When I started looking for a job last year, it was the first time I’d done so in more than five years, and I was overwhelmed. Thinking about new routines, new commute, new people, new coffee machine, new set of work passwords. It was daunting. I’m what we at PI call a Controller pattern, a key trait of this pattern being the desire for structure, which can make change difficult.
In my day-to-day recruiting world, I try to remember that uneasy feeling of change, and create a tailored candidate experience around that and an interview process that recognizes that job searching is A LOT. It’s exciting and uncomfortable and imperfect, and because you’re trying to figure out people, it’s complex and alchemical and sometimes hard to turn into a simple pro/con list.
When I started thinking about my next role and leaving the organization I was at, I wasn’t losing sleep over being there, I wasn’t being mistreated. My job had no growth potential, my team was turning over, and I began to lose my connection to what had made me so engaged for so long. I wasn’t quite ready to send out resumés but was open to exploring a new opportunity.
A 2017 Gallup poll shows only 32% of employees are “engaged” in their work. But even some folks who Gallup considers engaged are ripe for passive recruitment, as in they don’t go on job boards or scour Indeed, but if a trusted colleague or friend reaches out with an opportunity, they’re open to a conversation.
Passive recruitment acknowledges that a lot of high performers are game-changers for their current companies and may not be happy, but they’re happy enough.
Diagnosing in hindsight, I was a “tipoer,” sitting on the fence between an active candidate and a passive one. It’s a position more and more people find themselves.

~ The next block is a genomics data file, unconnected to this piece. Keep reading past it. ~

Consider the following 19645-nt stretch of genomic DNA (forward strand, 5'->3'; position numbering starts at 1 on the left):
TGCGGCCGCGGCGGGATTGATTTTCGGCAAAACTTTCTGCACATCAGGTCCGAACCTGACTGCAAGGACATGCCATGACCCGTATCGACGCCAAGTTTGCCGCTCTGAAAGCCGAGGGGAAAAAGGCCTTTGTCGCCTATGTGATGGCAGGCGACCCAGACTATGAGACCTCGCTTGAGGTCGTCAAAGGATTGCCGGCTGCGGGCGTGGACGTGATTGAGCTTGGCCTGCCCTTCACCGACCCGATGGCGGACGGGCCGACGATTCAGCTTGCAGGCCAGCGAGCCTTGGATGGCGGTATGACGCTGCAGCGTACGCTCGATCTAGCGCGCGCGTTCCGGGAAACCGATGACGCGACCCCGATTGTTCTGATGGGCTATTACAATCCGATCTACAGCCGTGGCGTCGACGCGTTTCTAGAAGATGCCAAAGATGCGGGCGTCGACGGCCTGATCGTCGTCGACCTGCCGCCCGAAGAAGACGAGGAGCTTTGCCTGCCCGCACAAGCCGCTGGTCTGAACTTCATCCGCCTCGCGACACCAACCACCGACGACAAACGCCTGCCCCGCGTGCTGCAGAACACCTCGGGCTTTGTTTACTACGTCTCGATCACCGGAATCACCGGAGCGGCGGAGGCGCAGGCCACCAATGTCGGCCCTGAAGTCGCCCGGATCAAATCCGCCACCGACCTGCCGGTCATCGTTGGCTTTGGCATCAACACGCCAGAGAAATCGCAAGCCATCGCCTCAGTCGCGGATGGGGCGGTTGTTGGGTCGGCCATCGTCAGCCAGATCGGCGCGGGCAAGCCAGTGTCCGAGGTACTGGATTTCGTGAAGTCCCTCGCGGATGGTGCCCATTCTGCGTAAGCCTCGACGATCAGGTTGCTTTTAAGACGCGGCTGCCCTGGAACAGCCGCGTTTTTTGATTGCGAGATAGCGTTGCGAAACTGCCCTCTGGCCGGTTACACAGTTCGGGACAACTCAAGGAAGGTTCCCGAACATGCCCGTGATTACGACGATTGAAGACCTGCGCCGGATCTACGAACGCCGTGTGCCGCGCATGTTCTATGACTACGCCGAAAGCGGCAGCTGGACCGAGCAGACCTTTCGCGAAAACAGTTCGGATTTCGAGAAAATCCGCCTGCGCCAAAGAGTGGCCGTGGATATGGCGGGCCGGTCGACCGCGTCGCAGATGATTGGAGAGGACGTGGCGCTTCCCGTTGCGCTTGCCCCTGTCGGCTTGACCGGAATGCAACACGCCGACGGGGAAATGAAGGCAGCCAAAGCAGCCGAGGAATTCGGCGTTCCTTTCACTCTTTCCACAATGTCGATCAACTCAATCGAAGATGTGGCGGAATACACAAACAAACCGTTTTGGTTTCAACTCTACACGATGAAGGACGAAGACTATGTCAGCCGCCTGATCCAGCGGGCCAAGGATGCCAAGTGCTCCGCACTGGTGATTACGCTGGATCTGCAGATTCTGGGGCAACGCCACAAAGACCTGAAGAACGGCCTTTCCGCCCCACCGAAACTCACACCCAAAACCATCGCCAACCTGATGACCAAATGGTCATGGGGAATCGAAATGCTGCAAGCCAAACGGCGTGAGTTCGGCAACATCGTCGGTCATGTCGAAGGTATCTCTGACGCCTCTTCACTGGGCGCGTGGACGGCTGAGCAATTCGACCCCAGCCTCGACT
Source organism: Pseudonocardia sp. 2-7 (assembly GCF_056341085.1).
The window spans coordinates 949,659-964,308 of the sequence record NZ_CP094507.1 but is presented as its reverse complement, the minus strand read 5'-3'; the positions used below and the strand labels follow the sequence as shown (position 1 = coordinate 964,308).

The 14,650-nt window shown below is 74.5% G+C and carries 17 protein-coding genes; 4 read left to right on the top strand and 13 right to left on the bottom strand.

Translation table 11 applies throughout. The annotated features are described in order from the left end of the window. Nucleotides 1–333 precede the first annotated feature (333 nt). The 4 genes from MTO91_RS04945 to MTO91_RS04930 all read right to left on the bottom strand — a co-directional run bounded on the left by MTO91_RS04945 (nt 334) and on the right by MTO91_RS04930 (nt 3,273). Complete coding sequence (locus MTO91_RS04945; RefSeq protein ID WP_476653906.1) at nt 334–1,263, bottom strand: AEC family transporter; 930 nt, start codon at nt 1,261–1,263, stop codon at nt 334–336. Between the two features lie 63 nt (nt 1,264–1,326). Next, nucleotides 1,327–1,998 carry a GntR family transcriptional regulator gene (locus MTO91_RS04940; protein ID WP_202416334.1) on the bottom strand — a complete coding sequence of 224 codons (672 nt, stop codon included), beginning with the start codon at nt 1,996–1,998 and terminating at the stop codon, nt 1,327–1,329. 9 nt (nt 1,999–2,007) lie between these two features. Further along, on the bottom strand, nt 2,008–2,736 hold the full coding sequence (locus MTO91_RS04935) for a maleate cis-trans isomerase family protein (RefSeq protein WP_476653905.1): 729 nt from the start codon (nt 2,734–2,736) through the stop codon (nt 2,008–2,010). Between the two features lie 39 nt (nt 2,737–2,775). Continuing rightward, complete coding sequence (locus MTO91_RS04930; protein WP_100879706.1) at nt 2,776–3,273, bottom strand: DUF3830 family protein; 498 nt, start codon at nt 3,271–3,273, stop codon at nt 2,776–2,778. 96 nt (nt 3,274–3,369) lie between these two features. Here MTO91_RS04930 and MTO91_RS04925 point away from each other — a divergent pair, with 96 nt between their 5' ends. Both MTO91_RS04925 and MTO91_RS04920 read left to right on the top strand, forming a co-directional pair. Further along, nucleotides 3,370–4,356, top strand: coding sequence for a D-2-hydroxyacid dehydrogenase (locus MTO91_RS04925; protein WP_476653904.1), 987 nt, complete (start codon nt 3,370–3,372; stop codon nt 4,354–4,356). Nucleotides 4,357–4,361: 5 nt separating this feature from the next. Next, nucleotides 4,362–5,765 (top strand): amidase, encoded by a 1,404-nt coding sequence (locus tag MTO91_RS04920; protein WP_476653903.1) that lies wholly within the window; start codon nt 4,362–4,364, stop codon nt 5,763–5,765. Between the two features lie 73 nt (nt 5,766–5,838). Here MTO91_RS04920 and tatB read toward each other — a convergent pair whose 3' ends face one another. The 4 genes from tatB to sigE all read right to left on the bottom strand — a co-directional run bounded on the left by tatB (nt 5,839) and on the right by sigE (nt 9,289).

Passive recruitment can be powerful. It’s often conducted via social networks, virtual or otherwise. It taps into something that can’t (yet) be automated, and leverages relationships to look for proactive solutions to future talent needs. And with the average millennial in the workforce changing jobs approximately once every three years, the best talent is going to be on the market, albeit on their tiptoes, more often.
“Great employees are usually working, and engaged, and even happy,” says Jackie Dube, PI’s VP of People Operations. “You have to find them and intrigue them on the most important question: Why you?”
For some of us, the choice to have a LinkedIn is a nod towards very, very low-level passive candidacy. Most days, you’ll notice one or two colleagues starting new jobs or sharing insight, but maybe, just maybe, one day you see that a favorite boss, or the best recruiter you’ve ever worked with, are starting a company, and it’ll be time to re-connect over coffee.
Passive recruitment acknowledges that a lot of high performers are game-changers for their current companies and may not be happy, but they’re happy enough. They would only ever leave if opportunity knocked. And a good passive recruitment strategy knocks at just the right time.
If you’re not careful, active recruitment will have you juggling with both hands.
Drawbacks of passive recruiting